We have commented here before on the BBC’s lack of journalistic curiosity regarding the extent of Iranian involvement in the conflict in Yemen. On May 7th the BBC News website’s Middle East page published an article in its ‘features’ section by Dr David Roberts of King’s College, London under the title “Viewpoint: How far is Saudi-Iranian rivalry fuelling Yemen war?“. As its opening paragraphs show, the aim of that article is clearly to lead BBC audiences towards the view that claims of Iranian involvement in Yemen are overstated.Roberts article Yemen

“Sunni power Saudi Arabia has – deliberately or otherwise – projected the fighting in Yemen as a proxy war with regional Shia rival Iran, though this is a dangerous mischaracterisation of the conflict.

The Saudis see growing Iranian influence everywhere – to the north in Iraq and Syria, to the east in its own country and in Bahrain, and now pointedly to the south in Yemen.

But this view belies the complexities of Yemeni domestic politics, overemphasises the role of Iran, and is unlikely to lead to anything approaching a successful conclusion, as is being seen with the Saudi-led bombing campaign, which is yet to achieve its stated aims.”

The same theme is continued throughout the article.

“Whatever the religious similarities between the Houthis and Iran, there is an implicit notion that any commonality matters. Whether nominally united or separated by faith, it is seldom as determining a factor in action as it is fatuously perceived.”

“Nevertheless, a perennial problem with such instances is that the evidence of Iranian involvement often comes from sources that have a vested interest in plugging such a line: whether from the Saudi, Yemeni or American side.”

“Overall, the perennial resort to the “Iranian-backed Houthi fighters” logic is problematic as it simplifies the conflict too much and mandates too much of an external focus.”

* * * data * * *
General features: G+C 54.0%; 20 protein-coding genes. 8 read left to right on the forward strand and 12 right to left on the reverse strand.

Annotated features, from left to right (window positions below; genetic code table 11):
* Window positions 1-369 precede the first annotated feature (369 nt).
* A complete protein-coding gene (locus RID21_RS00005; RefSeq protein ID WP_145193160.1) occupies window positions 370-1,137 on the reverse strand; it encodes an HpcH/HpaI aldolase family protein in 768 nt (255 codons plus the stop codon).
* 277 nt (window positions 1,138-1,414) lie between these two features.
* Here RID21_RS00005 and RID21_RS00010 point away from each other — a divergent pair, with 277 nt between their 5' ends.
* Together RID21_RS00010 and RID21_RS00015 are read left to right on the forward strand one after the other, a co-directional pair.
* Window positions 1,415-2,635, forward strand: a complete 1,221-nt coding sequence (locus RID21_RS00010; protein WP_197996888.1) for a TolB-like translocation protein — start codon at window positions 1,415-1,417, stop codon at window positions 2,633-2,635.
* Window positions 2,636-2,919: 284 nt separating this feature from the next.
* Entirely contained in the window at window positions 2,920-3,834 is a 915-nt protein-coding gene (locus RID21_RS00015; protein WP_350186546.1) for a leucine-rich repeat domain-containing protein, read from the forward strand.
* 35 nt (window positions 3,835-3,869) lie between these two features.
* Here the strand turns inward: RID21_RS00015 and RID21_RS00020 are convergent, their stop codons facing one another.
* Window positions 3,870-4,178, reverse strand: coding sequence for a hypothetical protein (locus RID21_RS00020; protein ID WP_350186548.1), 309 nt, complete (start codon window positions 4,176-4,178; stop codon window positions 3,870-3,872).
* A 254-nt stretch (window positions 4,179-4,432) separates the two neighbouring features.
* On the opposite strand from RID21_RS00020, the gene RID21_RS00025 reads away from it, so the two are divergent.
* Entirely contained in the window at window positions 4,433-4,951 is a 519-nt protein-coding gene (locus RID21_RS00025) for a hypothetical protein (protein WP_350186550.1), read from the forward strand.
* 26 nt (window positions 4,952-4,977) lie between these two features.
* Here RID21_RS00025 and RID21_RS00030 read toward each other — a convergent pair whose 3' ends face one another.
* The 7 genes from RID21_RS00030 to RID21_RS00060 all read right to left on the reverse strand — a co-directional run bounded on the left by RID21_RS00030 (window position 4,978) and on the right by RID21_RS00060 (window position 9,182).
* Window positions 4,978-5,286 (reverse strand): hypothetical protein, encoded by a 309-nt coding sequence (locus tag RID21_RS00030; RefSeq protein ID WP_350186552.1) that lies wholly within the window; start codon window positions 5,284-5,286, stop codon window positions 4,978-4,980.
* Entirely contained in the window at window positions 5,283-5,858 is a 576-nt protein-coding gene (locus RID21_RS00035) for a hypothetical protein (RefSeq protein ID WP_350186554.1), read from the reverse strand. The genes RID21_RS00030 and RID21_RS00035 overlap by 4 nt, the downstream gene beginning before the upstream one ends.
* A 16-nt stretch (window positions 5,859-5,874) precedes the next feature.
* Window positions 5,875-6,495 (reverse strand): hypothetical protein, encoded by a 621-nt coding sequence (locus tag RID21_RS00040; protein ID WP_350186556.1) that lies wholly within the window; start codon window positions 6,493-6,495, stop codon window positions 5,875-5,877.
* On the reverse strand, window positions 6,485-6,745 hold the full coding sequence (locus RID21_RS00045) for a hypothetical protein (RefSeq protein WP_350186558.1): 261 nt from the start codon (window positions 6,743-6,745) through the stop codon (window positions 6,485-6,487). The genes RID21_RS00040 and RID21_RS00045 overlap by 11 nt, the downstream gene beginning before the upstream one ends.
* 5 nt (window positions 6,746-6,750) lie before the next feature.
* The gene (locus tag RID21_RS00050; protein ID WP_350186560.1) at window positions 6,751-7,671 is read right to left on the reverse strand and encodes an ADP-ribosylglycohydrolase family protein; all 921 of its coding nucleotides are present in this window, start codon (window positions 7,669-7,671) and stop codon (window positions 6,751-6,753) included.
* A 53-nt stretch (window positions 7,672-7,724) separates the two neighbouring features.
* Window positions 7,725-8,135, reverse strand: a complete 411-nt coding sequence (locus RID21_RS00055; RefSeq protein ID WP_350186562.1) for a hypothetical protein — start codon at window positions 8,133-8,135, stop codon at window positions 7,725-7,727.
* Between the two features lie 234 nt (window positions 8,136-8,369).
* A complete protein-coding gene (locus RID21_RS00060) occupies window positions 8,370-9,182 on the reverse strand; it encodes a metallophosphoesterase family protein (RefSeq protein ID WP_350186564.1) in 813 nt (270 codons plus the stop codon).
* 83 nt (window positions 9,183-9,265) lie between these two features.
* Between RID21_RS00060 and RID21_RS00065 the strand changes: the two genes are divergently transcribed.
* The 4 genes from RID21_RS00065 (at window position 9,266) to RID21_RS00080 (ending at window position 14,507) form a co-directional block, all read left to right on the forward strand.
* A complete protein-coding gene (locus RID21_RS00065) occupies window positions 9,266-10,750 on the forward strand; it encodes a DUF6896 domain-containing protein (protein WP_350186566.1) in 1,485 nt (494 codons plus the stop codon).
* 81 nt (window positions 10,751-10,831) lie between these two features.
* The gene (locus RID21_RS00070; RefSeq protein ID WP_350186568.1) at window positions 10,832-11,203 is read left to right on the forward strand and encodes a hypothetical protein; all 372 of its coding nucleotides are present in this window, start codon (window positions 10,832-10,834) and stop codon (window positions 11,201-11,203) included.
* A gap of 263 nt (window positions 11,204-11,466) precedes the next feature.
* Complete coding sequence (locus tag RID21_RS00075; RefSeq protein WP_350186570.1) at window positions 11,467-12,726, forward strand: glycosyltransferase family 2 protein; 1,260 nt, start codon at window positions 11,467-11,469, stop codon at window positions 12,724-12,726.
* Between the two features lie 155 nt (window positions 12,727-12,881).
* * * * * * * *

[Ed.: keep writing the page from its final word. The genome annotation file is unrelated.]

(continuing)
Whilst the conflict in Yemen is undoubtedly rooted in domestic issues, this article does little to provide readers with objective and factual assessment of reports of Iranian involvement. Moreover, it completely ignores statements by Iranian officials including the one made by an Iranian parliamentarian after Houthi rebels took control of Yemen’s capital city.

“An Iranian politician close to that country’s Supreme Leader, Ayatollah Ali Khamenei, could not contain himself. Ali Reza Zakani, an MP, boasted that Sana’a was now the fourth Arab capital in Iranian hands – after Beirut (through Hizbollah), Damascus (through President Assad) and Baghdad (through Iraq’s democratically elected Shia-led government).”

A report which appeared in the Financial Times on May 8th highlights an additional – although by no means unknown – aspect of the story.

“They are hundreds of miles apart and their local struggles have little in common, yet Lebanon’s Shia force Hizbollah and Yemen’s Houthi rebels are opening up about a relationship forged by sectarian politics transforming the Middle East. […]

A Hizbollah commander, who withheld his name because members are not permitted to speak to media, said Houthis and Hizbollah trained together for the past 10 years. “They trained with us in Iran, then we trained them here and in Yemen.

Hizbollah has long been suspected of channelling Iranian support to the Houthis. For years, Houthi officials have been spotted at Beirut hotels and are believed to be hosted on Iran’s dime. The Houthi television channel al-Maseera is based in Beirut’s Hizbollah-controlled southern suburbs. “There’s been an active Houthi office in Beirut, and the city has been a popular meeting place between Yemeni political groups and other regional actors for some time,” said Yemen analyst Adam Baron, a visiting fellow at the European Council of Foreign Relations.”

It remains difficult to see how the BBC can claim to fulfil its remit of providing its funding public and wider audiences with a fact-based “understanding of international issues” relating to aspects of the conflict in Yemen in particular, or the already under-reported issue of Iranian policy in the Middle East in general, if it continues to avoid any serious in-depth reporting on the topic.